Some students erupted into violent outbursts last year. The stain of their past sins is still haunting many of them—those who were forced to use drugs and taught to kill. But we have taught them that Jesus does more than just cover our sins—he removes them! We thank God for forgiveness as we see these children and youth working together, painting and cleaning, to prepare the center for a new school year. These are young people who used to kill other young people! Now, working together to build a team helps them overcome their differences as they continue on the road to recovery and productive lives.
When we announced that we were recruiting students for the new school year at BFC and CESPRO, young people came in great numbers seeking opportunities to enroll. They have heard that these centers are havens of hope, help, and peace—places where they will find warmth and counsel, be trained in a trade, and learn how to gain a good life and livelihood by their own efforts. Even after the 700 copies of our registration
form were given out and were completed, applicants kept coming in waves to the centers. Our capacity cannot exceed 230 persons. So I had to talk to some of the youth and convince them, calmly, to come back and seize this golden opportunity next year.
Wholeness for the Broken
During this Advent season, the Apostle Paul reminds us in Ephesians 2:13-14: “But now in Christ Jesus you who once were far off have been brought near by the blood of Christ. For he is our peace; in his flesh he has made both groups into one and has broken down the dividing wall, that is, the hostility between us.” That is what the graduating trainees at BFC understand. They mount posters around the center affirming, “Jesus Christ Is Our Hope!” In Jesus Christ, we see a peace that goes beyond the uneasy quiet between conflicts that led first to the rejection of these children and youth and then to their difficult reintegration into their communities. Their communities had rejected them—and sometimes their own families did—out of fear of the youth and of the atrocities they were taught to commit.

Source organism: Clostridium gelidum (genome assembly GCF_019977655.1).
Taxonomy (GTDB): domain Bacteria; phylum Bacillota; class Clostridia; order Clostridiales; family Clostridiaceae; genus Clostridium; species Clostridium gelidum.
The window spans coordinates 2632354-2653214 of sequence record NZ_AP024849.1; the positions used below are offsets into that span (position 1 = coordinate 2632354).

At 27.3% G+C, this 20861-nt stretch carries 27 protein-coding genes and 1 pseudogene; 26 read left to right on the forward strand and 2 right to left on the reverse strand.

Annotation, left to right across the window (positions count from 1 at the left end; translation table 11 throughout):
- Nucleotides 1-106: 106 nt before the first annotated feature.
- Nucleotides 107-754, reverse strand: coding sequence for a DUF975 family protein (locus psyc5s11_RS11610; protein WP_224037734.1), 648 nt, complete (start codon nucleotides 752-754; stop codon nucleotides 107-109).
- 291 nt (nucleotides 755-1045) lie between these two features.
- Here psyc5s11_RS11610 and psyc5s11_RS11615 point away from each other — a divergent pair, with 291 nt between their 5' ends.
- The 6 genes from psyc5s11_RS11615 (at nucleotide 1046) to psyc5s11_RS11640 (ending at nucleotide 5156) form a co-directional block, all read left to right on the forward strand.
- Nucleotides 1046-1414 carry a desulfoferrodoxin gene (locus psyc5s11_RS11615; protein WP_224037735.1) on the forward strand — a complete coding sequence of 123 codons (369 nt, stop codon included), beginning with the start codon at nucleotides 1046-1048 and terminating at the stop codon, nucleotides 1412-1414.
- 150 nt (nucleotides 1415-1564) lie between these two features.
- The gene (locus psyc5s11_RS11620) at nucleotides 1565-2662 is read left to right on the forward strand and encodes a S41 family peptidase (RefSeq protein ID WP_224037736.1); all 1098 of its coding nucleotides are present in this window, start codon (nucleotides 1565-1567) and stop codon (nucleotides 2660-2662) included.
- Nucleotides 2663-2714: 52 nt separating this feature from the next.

In Christ, the dividing wall of hostility against them is falling down. A Peace Builders’ Club program has helped to build relationships between the youth and their communities. This effort has been reinforced by the Community Radio Program, which is led by children and youth trained at the Better Future for Children Rescue Center. The BFC also hosts an annual community peace festival.
In a broken world, the church, as God’s people, must form a healing presence for children and youth who are unjustly denied wholeness. During this school year, they are being trained in skills that will help them collect the broken pieces of their lives. Graphic arts, soap making, cosmetology, textile tie-dye, manual and electronic typing, agriculture, carpentry, pastry baking, computer literacy—any of these departments may provide an avenue to recovery for youth in the program. In addition, selected children attended the A+ curriculum at BFC and CESPRO to improve their knowledge in language, math, and phonics, in the hope that they might advance to higher education.
Where poverty and injustice deny emotionally wounded children the peace for which they hope, the church provides healing. It teaches the ignorant, shows the light of devotion to those in darkness, and trains unskilled children and youth to follow avenues that will help them become instruments of peace. The successful trainees are awarded a certificate attesting to their completion of the nine-month training programs at BFC and CESPRO.
We are grateful to God whose grace has empowered us anew for the task of service to the broken world of children and youth in Liberia. In Christ human brokenness is restored to wholeness—physically, mentally, socially, economically, emotionally, and spiritually.
Frido N. Kinkolenge is a missionary with the General Board of Global Ministries and the EmK Weltmission (United Methodist Church in Germany). He serves as the director of children’s ministries in the Liberia Annual Conference and as project manager for the EmK Weltmission in Liberia. Kinkolenge’s particular focus is on the ex-combatant Liberian children and their reintegration into the community. He is originally from the Democratic Republic of the Congo.
Photo 1: Missionary Frido Kinkolenge (first row standing, third from left) poses with the student volunteers who helped to prepare the BFC for the new semester.
Photo: Couresty BFC
Photo 2: Lunch break at the BFC.
Photo: Frido Kinkolenge